Mpumalanga protesters reject government’s latest energy plan

Marches for cleaner, safer, and more affordable energy took place across the country on Wednesday

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About 100 people from communities in Mpumalanga affected by mining marched to the provincial Department of Mineral Resources in Emalahleni on Wednesday to demand cleaner, safer, and more affordable energy. Photo: Kimberly Mutandiro

  • About 100 people marched to provincial Department of Mineral Resources in Emalahleni on Wednesday.
  • The protest against the government’s latest fossil-fuel heavy energy plan was organised by the Climate Justice Coalition.
  • Similar protests were planned in five other provinces.

A call for the rejection of the government’s latest Integrated Resource Plan (IRP), and for clean, safe, and affordable energy was made across the country on Wednesday, with more than 100 people attending the demonstrations in Mpumalanga.

Participating in the event led by the Climate Justice Coalition, the demonstrators from Mpumalanga communities affected by mining marched to the provincial Department of Mineral Resources in Emalahleni, demanding a shift toward a just energy transition.

Similar marches were also planned in the Free State, Limpopo, Western Cape, Kwazulu-Natal, and Gauteng.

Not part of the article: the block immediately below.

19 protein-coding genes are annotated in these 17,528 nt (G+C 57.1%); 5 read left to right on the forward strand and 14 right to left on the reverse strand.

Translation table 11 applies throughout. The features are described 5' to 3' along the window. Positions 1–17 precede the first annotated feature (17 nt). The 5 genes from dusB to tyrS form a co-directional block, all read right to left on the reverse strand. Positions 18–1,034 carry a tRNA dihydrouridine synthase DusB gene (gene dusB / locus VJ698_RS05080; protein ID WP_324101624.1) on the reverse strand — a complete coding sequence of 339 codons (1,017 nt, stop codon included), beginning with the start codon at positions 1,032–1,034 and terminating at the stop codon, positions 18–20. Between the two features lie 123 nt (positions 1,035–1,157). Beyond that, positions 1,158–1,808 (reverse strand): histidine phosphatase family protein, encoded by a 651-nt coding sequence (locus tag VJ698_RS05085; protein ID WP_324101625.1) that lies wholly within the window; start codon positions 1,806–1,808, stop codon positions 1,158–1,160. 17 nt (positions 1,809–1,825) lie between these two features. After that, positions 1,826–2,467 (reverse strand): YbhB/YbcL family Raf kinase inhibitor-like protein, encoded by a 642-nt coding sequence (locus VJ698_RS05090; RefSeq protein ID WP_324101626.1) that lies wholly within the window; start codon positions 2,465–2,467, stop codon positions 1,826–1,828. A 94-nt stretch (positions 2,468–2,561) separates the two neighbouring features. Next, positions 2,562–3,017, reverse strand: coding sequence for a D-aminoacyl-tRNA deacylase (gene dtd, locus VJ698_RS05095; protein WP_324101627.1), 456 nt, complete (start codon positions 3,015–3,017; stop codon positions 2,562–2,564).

Activists from the Coalition said the draft IRP published in January, would delay the transition from coal and lock communities into decades of deadly pollution.

The Coalition said the IRP was fossil-fuel-heavy and offered “a bleak outlook, especially for working-class and low-income households who will be condemned to unaffordable, unreliable and dirty energy for the foreseeable future”.

“The plan also slashes investment in renewable energy and fails to ensure a just transition that creates dignified jobs for workers, resolves load-shedding, or safeguards people and the environment,” stated the Coalition.

The latest IRP has come under fire from other quarters for similar reasons.

At the Mpumalanga march, organiser Nqobile Cleopatra Shezi said the Department of Mineral Resources and Energy had failed to ensure the rehabilitation of land on which mining had taken place, and to create jobs through sustainable development projects.

In a circular, the coalition condemned the DMRE’s support for the privatisation of Eskom, stating this would tie the country to “privatised energy apartheid”. The coalition called for the government to invest in community and public-owned renewable energy and a “Green New Eskom”.

Joining the march, Secunda resident Fana Sibanyoni said people in the town were suffering from air and water pollution. “We have raised these concerns, yet the government is doing nothing to correct some of the effects of mining in our community. It’s high time that the DMRE consults with the community to pave a way forward,” said Sibanyoni.

Empumelelweni resident Promise Mabilo said people were suffering from asthma and other lung diseases because of air pollution from coal mining and coal-fired power stations in the region.

“It’s high time that we move to cleaner energy,” said Mabilo.

A memorandum was handed to department officials.

TOPICS:  Mining

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